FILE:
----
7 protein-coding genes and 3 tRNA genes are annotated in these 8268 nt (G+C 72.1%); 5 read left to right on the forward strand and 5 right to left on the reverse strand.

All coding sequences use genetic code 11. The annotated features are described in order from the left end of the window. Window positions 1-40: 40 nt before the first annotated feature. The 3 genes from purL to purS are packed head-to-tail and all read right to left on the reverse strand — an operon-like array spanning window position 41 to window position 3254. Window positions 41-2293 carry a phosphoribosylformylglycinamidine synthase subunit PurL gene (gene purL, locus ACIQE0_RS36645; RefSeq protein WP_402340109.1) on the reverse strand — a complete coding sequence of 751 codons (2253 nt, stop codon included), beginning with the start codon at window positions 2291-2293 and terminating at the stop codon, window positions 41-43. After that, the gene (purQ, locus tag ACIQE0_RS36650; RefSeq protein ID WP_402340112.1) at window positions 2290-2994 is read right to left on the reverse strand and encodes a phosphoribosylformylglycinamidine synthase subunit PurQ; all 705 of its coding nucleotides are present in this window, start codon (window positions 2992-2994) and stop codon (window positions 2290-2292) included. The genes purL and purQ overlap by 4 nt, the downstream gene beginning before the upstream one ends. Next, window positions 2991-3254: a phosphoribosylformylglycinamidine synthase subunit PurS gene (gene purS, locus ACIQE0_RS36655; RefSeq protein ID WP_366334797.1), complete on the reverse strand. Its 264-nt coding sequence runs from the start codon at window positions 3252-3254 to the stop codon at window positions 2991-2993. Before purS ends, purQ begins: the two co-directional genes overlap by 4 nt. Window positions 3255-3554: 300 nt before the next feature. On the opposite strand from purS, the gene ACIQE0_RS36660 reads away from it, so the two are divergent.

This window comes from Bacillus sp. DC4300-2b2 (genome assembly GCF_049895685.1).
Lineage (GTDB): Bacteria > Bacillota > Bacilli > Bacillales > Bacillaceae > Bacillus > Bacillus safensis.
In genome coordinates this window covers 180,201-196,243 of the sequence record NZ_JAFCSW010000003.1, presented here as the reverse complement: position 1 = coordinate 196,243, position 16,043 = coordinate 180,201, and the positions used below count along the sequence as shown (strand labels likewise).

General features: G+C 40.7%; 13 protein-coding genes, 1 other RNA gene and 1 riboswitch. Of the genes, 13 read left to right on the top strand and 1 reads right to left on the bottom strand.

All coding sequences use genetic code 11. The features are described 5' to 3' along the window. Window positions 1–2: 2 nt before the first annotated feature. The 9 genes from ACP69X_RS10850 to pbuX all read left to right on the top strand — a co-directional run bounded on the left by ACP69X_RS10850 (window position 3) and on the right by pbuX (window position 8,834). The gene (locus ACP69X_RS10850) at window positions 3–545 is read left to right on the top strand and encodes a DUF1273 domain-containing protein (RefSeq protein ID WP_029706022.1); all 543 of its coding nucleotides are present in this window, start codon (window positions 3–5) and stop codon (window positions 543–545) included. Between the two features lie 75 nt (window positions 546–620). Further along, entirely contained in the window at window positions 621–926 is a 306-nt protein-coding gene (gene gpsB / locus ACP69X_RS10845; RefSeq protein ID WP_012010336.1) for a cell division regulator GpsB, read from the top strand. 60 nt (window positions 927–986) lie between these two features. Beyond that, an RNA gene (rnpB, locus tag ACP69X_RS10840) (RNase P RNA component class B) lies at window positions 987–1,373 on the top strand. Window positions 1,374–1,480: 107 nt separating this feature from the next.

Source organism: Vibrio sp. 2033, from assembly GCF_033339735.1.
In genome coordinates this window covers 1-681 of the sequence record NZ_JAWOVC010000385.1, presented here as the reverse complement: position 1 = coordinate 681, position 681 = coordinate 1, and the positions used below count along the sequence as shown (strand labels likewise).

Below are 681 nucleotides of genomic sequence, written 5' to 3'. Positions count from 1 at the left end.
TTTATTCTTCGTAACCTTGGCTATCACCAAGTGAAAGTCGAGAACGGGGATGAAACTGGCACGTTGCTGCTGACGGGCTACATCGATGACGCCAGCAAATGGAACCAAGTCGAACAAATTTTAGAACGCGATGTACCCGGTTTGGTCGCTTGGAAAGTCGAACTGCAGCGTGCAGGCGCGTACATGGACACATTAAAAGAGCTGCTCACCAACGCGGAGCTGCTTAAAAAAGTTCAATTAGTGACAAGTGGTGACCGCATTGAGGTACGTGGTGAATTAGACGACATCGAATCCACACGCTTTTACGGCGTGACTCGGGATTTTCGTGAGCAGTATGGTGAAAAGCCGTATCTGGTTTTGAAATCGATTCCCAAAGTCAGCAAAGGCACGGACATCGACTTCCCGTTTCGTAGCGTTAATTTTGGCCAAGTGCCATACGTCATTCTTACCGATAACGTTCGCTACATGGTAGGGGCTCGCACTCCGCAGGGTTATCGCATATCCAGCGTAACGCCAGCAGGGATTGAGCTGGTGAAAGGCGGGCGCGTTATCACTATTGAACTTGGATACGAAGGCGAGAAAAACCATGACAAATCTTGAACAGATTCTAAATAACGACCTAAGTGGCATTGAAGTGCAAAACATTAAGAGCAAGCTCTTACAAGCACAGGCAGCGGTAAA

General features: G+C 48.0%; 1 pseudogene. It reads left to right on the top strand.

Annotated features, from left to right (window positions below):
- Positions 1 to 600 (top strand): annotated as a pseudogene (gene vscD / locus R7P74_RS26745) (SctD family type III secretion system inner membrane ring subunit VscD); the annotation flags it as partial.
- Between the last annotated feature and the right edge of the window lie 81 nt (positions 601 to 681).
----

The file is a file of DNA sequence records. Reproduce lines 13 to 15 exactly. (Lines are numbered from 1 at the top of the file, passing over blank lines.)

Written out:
Annotated features, from left to right (window positions below):
- Positions 1 to 600 (top strand): annotated as a pseudogene (gene vscD / locus R7P74_RS26745) (SctD family type III secretion system inner membrane ring subunit VscD); the annotation flags it as partial.
- Between the last annotated feature and the right edge of the window lie 81 nt (positions 601 to 681).